What were they Thinking?
By Doug Ford
February 11, 2013
Book Review by Richard Parks,
Doug Ford fell in love with hydroplane racing as a very young boy in the 1950’s in his hometown of Seattle. That was about the time that hydroplane racing became a big event and the best and brightest among the hydroplane community began to make Seattle the place to be for this kind of boat racing. Ford volunteered to help with various boat racing teams and to study aerodynamics and hydrodynamics. This early influence inspired him to become an aeronautical engineer. Opportunities were available at that time for a young man to meet the famous boat designers and to learn from them. Over the next fifty years his passion for hydroplane racing and design brought him into contact with many racing teams, some of whom created “out of the box” solutions to streamlining, designing, construction and powerplants that didn’t work, but were inspiring nonetheless. He began to write stories on these strange boats that should have worked, but didn’t and used his knowledge of engineering to explain why they failed. His book is called What were they Thinking? It is a marvelous study into the minds, abilities, limited successes and failures of a rare breed of powerboat racers.
What were they Thinking? is a paperback book measuring 6x9 inches and is ¾ inches in thickness. There are 281 pages containing 26 chapters on individual boat owners and an introduction, prologue and epilog. There is a table of contents, introduction and acknowledgment section, but no index. The lack of an index makes this work difficult for historians to do quick research, but Ford wrote this book mainly for entertainment. The only color photographs are on the front and back covers of the book. There are 27 very small color photos and 237 slightly larger black and white photographs. The black and white photographs are for the most part grainy and not of very high quality. The paper is fine for the text but does not allow the photographs to be as clear as they could be. Some of the photographs are larger, but some are very small and the detail is difficult to make out. But these are cosmetic problems and the photos do allow the reader to understand what the author is talking about. The price is $24.95 and the author self-published his book through the printer 48HrBooks. The USBN number is 978-0-9847589-0-6. I googled the title and found this source to buy the book; Hydroplane and Raceboat Museum, phone (206) 764-9453 or email to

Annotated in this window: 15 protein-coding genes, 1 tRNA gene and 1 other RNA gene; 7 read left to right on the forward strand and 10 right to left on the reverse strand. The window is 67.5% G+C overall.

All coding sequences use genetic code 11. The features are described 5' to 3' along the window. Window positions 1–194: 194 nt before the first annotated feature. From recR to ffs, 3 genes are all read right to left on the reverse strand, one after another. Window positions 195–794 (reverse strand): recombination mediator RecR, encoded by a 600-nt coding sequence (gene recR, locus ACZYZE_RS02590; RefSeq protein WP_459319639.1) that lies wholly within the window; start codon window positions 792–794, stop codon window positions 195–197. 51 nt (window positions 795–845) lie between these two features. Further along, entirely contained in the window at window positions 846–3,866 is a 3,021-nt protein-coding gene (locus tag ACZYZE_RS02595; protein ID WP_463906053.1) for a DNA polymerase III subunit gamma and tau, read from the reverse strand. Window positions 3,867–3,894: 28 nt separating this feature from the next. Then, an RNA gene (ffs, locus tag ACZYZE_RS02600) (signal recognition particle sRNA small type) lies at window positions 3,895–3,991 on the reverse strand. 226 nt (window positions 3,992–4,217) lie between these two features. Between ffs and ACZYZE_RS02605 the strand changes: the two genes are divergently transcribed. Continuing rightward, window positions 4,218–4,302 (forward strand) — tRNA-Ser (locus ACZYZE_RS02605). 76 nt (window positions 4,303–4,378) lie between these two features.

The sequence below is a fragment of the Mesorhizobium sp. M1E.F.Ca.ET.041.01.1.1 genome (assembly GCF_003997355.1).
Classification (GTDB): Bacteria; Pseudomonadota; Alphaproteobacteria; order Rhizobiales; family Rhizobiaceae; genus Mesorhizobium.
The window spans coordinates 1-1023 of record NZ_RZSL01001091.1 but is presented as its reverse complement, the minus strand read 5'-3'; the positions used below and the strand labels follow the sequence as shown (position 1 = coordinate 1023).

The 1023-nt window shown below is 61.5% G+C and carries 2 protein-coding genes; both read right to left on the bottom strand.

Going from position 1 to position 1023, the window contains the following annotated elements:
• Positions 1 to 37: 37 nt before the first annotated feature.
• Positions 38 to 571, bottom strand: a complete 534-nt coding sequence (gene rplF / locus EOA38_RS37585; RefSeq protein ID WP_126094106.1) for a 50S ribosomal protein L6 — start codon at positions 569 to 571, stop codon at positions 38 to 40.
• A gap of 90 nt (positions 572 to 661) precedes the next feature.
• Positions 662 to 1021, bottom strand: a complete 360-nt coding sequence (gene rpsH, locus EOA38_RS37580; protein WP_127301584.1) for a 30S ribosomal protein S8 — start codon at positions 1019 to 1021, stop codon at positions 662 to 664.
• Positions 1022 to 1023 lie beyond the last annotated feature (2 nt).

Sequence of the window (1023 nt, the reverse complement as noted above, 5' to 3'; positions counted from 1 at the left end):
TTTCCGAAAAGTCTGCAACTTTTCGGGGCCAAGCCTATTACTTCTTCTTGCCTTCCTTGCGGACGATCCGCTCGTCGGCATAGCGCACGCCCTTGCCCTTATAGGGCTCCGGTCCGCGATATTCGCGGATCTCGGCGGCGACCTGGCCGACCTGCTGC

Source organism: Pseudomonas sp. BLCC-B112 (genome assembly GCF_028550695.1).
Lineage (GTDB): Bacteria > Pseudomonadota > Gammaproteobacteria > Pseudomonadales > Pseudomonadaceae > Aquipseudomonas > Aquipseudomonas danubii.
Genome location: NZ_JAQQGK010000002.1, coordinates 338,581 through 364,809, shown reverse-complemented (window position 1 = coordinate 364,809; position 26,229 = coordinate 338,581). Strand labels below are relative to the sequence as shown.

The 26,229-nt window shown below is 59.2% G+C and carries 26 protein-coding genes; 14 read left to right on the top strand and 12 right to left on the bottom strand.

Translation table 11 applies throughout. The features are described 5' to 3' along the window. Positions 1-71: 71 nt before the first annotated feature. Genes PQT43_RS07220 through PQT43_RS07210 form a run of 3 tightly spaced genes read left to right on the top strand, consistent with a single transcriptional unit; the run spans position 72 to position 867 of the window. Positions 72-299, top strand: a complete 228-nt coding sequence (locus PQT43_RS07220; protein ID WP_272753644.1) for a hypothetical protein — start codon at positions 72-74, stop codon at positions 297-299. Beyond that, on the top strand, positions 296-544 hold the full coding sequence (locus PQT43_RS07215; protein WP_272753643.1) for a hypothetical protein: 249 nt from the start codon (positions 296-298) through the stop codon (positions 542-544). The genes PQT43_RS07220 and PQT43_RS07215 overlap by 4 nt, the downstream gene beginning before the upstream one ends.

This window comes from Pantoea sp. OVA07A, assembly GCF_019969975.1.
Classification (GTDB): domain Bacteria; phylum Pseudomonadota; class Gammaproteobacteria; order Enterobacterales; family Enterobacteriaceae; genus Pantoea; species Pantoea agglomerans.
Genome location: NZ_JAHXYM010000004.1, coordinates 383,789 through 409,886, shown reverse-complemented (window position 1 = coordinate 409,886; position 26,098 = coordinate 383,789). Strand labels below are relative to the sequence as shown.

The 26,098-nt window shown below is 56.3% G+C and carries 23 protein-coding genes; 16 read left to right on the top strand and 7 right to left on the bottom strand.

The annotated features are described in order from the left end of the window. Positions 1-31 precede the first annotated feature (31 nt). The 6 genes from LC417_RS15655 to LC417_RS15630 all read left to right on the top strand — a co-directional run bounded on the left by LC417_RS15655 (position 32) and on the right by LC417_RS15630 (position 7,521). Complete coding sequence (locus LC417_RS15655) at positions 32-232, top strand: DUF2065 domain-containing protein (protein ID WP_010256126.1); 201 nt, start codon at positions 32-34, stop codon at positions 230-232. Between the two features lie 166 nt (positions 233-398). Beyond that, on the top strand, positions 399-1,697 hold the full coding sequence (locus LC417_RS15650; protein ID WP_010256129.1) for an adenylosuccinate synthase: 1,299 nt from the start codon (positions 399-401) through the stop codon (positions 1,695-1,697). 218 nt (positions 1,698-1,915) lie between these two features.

The strength of the book is the writing style and expertise of the author. Doug Ford is and always has been enthused with a zeal for hydroplane racing and it shows in his writing. He writes like an engineer, dissecting and reconstructing the men and their designs and why they failed and why they could have created new breakthroughs, but didn’t. There are a few terms that Ford assumes the average reader will understand, like cavitation, step up, planing, sponsons, pickle fork and some aerodynamic and hydrodynamic processes. Ford wrote his book for the fan of boat racing who already has a basic understanding of powerboat racing design and propulsion systems. But it was interesting how quickly I picked up on his terminology and how easily he put complex engineering principles into the common vernacular. The book is aimed at the more knowledgeable powerboat fan, and yet Ford brought to life some fascinating men who struggled in their passion for speed and performance. Their trials and tribulations only made their failures to achieve success more riveting. It is the old story of “what if,” and “how close,” and it applies to life in general and not just powerboating. Each short story is well researched and highly interesting. In a short space the author gives us a quick, but fascinating lesson about some of the great men and colossal failures in boat racing.
I literally couldn’t put the book down. It’s a very easy book to read as each chapter details the life of the boat and her owner, designer and crew. A few of the people I knew and was curious to see if the author did a credible job of research; and as far as I could tell he did his job well. Part of his skill is that he just is a good writer. The other part is that he explains so well and so easily why the boat failed from an engineering standpoint. Ford made me feel like I was an engineer on this boat too. And he made us feel for the people involved. These men weren’t failures. They succeeded in life in general and some of the principles that they came up with were adopted by others. Ford makes us realize that failure is only a term to indicate that the project failed, not the people. In the end, after all the technical terms have been explained the basic essence that is left is a series of stories about lives that really mean something to the author and to us as well. What were they Thinking? is a book that goes beyond the failures in our lives, to the greatness that inspires us all to try, again and again, because passion is what motivated these men.
I usually only read a few chapters and scan the rest, but in this book I read it thoroughly and found it so enjoyable that I would return and reread another chapter over again. Ford was very familiar with the subject from the 1950’s through the 1990’s, and I kept thinking that there must be fantastic “thinkers outside the box” that existed before then. Perhaps the author will do some research and use his engineering expertise to go back further in time and give us a book of “those who failed” from before the 1950’s. Back to when the early designs looked more like sailing yachts and motors and propellers were new and exciting men and women of a new age of powerboats. I hope Doug Ford will take up this challenge and bring us a book just as intriguing and interesting as What were they Thinking?